WASHINGTON -- US foreign military sales dropped by around $10 billion in 2016, but the Pentagon's top weapon sales official isn't concerned that interest is waning globally.
Vice Adm. Joseph Rixey, director of the Defense Security Cooperation Agency, said during the AUSA conference that the unofficial tally of FMS deals is at "about the mid-30s" in terms of billions of dollars. Those totals are not finalized for the year but are unlikely to shift much.
At least year's AUSA conference, Rixey announced 2015 had brought in a record $46.6 billion, but predicted that the 2016 total would drop due to lower oil prices and cuts to global defense budgets. While the drop happened as predicted, Rixey said he learned an important lesson about assuming a root cause.
"I have spent the entire year trying to correlate something to pricing, and in fact we have found you can’t really correlate that. My answer to you is we don’t have an economic indicator out there," Rixey told reporters after his speech. "It could also be currency difference. There are so many factors that it’s not what I thought it was. I thought we could directly correlate it."
"Now, I’m sure oil price is having an impact on that particular number, but I didn’t find the correlation I was looking for," he added.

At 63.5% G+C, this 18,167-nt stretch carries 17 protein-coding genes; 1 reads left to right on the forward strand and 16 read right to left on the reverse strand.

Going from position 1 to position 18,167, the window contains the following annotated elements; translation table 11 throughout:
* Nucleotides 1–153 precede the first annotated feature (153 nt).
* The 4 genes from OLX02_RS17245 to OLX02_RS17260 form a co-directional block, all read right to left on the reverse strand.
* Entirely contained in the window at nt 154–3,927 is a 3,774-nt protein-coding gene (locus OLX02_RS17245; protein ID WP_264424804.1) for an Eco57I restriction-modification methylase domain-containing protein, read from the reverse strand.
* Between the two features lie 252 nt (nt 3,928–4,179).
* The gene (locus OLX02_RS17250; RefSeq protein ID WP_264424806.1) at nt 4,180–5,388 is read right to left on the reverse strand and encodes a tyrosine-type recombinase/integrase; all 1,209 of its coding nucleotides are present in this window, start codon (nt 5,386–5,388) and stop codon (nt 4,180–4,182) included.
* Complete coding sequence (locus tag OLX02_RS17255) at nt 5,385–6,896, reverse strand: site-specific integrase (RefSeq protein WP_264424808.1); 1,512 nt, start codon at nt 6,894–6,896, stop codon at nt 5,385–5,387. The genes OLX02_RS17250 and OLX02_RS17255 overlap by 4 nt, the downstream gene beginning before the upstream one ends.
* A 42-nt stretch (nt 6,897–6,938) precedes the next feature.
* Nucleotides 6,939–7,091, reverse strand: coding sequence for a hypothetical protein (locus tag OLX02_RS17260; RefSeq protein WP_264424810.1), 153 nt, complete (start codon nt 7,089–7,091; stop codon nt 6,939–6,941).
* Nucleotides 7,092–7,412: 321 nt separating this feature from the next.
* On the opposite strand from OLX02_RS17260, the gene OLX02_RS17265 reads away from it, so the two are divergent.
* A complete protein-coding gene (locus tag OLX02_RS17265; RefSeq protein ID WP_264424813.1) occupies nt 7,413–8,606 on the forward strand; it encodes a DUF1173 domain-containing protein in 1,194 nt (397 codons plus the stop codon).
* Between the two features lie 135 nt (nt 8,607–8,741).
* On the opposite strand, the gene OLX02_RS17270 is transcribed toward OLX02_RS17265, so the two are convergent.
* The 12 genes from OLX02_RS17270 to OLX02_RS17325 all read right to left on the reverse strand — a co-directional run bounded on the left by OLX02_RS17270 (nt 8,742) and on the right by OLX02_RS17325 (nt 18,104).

The drop in dollar value is also partly misleading, Rixey noted, because a number of high-end sales – most notably a trio of fighter jet sales to Kuwait, Qatar and Bahrain – have been delayed. The package reportedly includes 72 Boeing F-15E Strike Eagles for Qatar and up to 40 Boeing F/A-18 E/F Super Hornets for Kuwait. Bahrain’s package includes Lockheed Martin F-16 fighters.
"What would have happened if they had gone this year? We would have had record sales again," Rixey said. "So we’ve decided maybe we should look at this like a rolling three-year number" in order to have a truer sense of trends.
But Rixey also downplayed the overall figure, noting that the US does not set a sales target each year.
"We don’t look at sales like a benchmark we’re trying to capture. It’s not a number we’re trying to go for. Sales is really a fundamental result of foreign policy. We just have to understand what kind of workforce we’re going to need to prosecute those sales," Rixey said. "It’s nothing more than a tool for us to anticipate what we’re going to anticipate and work with."
The admiral also continued his defense of the speed of the FMS system, following up on comments made last month at a conference and an editorial featured in Defense News.
As to the jet sales, Rixey would not comment on the full status, but acknowledged media reports that the sales are "moving forward."